—Scottish Blessing

Apr 19, 2010

Celtic Prayer

Sometimes the shortest prayers are the most profound.

Dwight L. Moody said:
My experience is that those who pray most in their closets generally make short prayers in public. Long prayers are too often not prayers at all, and they weary the people.
  • How short the publican's prayer was: “God be merciful to me a sinner!”
  • The Syrophoenician woman's was shorter still: “Lord help me!” She went right to the mark, and she got what she wanted.
  • The prayer of the thief on the cross was a short one: “Lord, remember me when Thou comest into Thy Kingdom!”
  • Peter's prayer was, “Lord, save me, or I perish!”

Here's a short Celtic prayer:
The Breton Fisherman's Prayer
Dear God, be good to me. The sea is so wide, and my boat is so small.

photo via creative commons by dwan


Apr 16, 2010


©Cindy Thomson
Another of my favorites:

To A Child Dancing in the Wind
by WB Yeats

Dance there upon the shore;
What need have you to care
©Cindy Thomson
For wind or water's roar?
And tumble out your hair
That the salt drops have wet;
Being young you have not known
The fool's triumph, nor yet
Love lost as soon as won,
Nor the best labourer dead
And all the sheaves to bind.
What need have you to dread
The monstrous crying of wind?
These are my own photos. Please link to my blog if you use them. Thanks!

Apr 14, 2010

The Lake Isle of Innisfree

photo via creative commons by Pam Corey
I'm not an avid lover of poetry and certainly don't write it. But there are a few poets I enjoy.
The word pictures they paint are vivid in my mind. Yeats is one of those poets. 

The Lake Isle of Innisfree
by W.B. Yeats
I will arise and go now, and go to Innisfree,
And a small cabin build there, of clay and wattles made:
Nine bean-rows will I have there, a hive for the honey-bee;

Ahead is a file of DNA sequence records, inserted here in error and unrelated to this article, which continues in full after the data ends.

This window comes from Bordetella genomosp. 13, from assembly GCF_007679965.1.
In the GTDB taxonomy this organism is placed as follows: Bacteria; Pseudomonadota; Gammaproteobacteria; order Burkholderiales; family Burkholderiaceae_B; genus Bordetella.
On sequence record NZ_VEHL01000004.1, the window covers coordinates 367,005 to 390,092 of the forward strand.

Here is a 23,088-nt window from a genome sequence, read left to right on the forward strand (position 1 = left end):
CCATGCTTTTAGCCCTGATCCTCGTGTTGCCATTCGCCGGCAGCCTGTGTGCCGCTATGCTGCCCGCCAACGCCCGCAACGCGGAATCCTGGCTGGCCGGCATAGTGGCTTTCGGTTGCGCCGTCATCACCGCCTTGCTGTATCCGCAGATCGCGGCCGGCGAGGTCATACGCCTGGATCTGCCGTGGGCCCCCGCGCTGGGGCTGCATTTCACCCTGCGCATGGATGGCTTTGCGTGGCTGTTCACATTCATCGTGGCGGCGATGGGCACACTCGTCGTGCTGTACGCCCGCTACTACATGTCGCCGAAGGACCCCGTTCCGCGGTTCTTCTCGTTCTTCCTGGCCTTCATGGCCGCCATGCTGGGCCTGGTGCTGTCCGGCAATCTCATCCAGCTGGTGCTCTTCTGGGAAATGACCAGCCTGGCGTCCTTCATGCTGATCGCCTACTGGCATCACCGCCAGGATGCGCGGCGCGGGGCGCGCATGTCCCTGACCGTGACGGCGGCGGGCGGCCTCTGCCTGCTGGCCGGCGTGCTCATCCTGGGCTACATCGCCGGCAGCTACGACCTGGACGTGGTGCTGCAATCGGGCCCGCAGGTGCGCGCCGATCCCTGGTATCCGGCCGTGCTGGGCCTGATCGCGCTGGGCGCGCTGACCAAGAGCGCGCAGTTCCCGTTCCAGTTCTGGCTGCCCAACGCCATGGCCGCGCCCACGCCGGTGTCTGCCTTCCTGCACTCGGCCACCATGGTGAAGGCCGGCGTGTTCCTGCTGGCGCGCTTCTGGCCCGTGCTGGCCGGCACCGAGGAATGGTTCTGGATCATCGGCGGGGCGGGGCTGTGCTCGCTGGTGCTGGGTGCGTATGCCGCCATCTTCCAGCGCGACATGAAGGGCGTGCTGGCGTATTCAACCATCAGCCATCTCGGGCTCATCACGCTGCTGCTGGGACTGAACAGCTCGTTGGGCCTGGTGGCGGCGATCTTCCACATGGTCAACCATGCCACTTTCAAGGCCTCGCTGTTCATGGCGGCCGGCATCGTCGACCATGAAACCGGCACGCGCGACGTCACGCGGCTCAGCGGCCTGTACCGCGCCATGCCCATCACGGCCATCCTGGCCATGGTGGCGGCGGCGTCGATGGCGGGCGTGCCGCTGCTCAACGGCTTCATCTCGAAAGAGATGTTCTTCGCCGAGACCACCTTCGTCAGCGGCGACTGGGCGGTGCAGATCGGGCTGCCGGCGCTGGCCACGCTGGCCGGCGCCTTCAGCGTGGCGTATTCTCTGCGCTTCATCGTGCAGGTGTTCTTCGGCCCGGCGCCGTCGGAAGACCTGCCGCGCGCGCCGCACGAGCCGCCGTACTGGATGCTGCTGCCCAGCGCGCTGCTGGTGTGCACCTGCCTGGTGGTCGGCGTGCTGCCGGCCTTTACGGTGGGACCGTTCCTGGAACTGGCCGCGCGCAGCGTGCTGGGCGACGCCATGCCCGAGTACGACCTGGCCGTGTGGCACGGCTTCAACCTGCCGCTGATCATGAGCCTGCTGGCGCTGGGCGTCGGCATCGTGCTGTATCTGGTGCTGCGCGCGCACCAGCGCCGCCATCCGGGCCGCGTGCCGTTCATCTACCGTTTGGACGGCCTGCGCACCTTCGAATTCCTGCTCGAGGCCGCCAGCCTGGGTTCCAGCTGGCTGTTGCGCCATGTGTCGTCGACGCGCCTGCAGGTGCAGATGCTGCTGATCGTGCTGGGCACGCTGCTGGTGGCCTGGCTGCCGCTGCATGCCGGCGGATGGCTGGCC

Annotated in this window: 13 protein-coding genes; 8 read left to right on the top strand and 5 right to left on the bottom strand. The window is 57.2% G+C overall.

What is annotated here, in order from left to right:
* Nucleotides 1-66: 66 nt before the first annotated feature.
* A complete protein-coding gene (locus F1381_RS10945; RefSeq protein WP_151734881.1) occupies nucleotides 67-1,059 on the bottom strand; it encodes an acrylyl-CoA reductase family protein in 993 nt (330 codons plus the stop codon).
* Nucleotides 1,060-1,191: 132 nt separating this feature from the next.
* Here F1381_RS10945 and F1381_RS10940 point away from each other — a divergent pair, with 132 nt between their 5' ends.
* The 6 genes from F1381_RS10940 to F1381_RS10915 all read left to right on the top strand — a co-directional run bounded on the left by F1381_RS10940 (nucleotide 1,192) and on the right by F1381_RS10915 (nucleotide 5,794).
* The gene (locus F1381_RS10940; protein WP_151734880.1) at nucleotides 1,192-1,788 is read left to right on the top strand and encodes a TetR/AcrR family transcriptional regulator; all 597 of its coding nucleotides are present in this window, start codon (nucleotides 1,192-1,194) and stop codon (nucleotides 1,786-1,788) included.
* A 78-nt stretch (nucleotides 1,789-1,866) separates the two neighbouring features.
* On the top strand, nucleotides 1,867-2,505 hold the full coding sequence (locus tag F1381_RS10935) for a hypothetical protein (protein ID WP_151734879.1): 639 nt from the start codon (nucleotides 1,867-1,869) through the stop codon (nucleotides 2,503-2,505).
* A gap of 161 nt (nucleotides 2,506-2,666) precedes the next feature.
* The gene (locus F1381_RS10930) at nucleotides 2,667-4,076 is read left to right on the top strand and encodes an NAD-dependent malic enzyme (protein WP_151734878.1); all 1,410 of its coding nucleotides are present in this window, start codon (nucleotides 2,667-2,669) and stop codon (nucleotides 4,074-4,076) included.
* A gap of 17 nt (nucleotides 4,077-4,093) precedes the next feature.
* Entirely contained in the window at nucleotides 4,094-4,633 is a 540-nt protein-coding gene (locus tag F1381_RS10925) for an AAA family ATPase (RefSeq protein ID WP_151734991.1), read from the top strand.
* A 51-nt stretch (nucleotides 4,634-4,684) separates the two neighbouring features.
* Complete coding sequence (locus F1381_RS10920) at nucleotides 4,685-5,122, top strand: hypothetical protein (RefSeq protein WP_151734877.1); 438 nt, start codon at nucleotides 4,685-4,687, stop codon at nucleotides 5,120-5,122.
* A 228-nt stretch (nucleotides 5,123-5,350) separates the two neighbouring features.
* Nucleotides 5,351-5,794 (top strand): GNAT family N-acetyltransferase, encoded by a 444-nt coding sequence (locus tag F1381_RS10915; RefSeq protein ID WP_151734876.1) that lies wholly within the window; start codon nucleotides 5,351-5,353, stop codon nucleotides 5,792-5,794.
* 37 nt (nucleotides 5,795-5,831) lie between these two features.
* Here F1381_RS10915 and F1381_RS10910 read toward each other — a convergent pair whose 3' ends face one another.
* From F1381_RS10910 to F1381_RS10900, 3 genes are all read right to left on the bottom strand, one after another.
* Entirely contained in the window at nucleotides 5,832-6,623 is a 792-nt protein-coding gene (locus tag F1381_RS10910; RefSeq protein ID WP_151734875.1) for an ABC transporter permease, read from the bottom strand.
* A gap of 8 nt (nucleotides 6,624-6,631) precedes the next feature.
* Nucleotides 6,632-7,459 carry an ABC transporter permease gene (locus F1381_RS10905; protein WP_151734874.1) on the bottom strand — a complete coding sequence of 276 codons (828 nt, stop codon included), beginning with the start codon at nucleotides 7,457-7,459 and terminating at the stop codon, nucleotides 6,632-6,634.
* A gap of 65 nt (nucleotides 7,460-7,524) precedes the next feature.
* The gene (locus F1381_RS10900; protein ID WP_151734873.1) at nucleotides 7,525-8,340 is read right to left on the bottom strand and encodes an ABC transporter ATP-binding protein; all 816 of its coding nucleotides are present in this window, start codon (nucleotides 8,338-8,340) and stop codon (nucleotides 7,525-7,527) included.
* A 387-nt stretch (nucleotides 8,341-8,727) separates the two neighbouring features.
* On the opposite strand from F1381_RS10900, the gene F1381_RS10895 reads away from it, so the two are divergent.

And live alone in the bee-loud glade.
And I shall have some peace there, for peace comes dropping slow,
Dropping from the veils of the morning to where the cricket sings;
There midnight's all a glimmer, and noon a purple glow,
And evening full of the linnet's wings.
I will arise and go now, for always night and day
I hear lake water lapping with low sounds by the shore;
While I stand on the roadway, or on the pavements grey,
I hear it in the deep heart's core.

Apr 12, 2010


©Cindy Thomson
Today a pilgrimage is a physical journey to a place of spiritual significance, like a journey to Israel or Mecca. But for the ancient Celts, the pilgrimage was the journey itself, the process, the learning, the growing. That is why the actual place one journeyed to was not all that important. What was important was to go with Christ.

A popular ancient Irish saying, translated by Kuno Meyer says it well:

To go to Rome
Is much of trouble, little of profit:
The King whom thou seekest here,
Unless thou bring Him with thee, thou wilt not find.

From my book, Celtic Wisdom:

I wish, O Son of the living God, O ancient, eternal King,
For a hidden little hut in the wilderness that it may be my dwelling,
An all-grey lithe little lark to be by its side,
A clear pool to wash away sins through the grace of the Holy Spirit.
Quite near, a beautiful wood around it on every side,
To nurse many-voiced birds, hiding it with its shelter.

Apr 9, 2010

Irish Storytelling

On YouTube I watched a sort of documentary on the loss of traditional Irish storytelling. I saw an 89 year old man from Connemara, who spoke only Gaelic, who had learned the old stories from his father. He had no children of his own. He said in the old days, the young people would listen to the storyteller and learn the stories and retell them, but nowadays, the young people don't care to do that. The interviewer asked him if that made him sad, and he said it made him very sad.

Well, then I found this video. I think you'll enjoy it!

Apr 7, 2010

Irish Blessings

"Ireland is rich in literature
that understands a soul's yearnings,
and dancing that understands a happy heart."
~Margaret Jackson

I love looking up Irish blessings. I guess that's why I have so many in my novel, Brigid of Ireland. The Irish have a wonderful wit. Stories are important, fun is paramount, and learning is held in high esteem.